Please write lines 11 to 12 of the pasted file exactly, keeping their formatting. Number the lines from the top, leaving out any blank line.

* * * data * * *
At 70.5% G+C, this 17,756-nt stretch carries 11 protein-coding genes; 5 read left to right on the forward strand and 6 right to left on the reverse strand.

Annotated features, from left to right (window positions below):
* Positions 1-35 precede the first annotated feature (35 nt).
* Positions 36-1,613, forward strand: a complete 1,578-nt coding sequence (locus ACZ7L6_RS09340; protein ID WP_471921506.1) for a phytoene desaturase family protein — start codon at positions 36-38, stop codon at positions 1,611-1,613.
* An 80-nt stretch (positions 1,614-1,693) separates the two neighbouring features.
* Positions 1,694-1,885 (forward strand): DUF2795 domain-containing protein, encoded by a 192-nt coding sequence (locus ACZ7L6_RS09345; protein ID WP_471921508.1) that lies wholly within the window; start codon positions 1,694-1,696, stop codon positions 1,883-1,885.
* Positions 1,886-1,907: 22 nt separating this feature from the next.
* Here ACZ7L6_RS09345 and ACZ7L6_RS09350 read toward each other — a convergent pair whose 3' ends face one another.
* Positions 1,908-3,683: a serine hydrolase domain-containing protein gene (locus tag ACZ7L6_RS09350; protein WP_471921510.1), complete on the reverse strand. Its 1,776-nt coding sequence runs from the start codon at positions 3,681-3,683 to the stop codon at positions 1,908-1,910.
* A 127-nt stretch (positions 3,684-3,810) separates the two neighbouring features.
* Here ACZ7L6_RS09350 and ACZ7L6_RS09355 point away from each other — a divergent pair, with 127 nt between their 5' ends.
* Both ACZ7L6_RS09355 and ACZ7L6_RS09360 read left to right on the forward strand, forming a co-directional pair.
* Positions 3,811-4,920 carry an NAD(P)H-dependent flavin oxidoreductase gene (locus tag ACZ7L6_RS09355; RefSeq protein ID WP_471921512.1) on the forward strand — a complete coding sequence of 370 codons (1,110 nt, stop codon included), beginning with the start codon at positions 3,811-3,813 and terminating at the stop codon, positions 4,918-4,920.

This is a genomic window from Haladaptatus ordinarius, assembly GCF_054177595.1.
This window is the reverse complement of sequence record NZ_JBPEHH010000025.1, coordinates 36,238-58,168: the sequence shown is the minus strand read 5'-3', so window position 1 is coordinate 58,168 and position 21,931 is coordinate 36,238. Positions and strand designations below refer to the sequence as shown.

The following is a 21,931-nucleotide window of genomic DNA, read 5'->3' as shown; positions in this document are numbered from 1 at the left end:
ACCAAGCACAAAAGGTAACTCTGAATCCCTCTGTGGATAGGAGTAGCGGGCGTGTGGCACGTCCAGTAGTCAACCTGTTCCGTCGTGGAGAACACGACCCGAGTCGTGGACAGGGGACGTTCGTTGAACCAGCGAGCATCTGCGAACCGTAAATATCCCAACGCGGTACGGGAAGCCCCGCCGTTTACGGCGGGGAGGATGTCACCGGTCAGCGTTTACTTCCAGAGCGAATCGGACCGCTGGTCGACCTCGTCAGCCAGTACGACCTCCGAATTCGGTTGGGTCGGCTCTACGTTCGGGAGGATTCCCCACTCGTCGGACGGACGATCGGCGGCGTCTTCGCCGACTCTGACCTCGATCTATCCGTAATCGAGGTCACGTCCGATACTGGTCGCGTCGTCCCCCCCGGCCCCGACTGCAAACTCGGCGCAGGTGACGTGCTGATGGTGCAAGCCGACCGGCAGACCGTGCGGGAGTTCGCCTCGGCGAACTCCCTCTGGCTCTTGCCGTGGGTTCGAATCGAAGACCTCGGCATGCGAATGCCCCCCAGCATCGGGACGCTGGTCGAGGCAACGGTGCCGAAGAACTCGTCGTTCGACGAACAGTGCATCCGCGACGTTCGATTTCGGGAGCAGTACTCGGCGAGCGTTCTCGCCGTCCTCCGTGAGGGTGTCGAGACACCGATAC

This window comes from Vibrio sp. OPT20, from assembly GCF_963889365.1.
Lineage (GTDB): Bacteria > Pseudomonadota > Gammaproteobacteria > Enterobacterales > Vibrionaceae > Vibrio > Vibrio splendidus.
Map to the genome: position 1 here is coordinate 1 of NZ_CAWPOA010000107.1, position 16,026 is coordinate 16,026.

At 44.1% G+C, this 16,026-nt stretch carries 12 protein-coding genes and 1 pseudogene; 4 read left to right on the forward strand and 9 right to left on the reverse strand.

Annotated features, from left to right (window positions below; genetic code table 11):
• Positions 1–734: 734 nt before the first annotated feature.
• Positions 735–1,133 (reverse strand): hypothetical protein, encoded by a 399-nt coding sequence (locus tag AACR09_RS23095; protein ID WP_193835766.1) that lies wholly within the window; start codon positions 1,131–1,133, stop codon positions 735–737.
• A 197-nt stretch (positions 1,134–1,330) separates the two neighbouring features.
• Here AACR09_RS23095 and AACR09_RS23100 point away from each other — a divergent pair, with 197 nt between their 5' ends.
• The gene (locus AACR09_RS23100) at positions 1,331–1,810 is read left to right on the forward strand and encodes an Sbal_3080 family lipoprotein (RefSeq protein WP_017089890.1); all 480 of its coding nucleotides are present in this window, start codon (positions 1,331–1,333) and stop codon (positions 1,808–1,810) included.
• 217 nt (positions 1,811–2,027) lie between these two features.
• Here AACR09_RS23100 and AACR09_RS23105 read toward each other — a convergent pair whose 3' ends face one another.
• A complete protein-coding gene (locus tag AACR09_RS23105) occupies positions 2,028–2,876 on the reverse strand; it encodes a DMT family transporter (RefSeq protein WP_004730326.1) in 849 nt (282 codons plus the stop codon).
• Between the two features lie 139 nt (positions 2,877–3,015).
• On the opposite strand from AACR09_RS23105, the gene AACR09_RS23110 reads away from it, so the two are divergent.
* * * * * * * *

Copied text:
* Here ACZ7L6_RS09350 and ACZ7L6_RS09355 point away from each other — a divergent pair, with 127 nt between their 5' ends.
* Both ACZ7L6_RS09355 and ACZ7L6_RS09360 read left to right on the forward strand, forming a co-directional pair.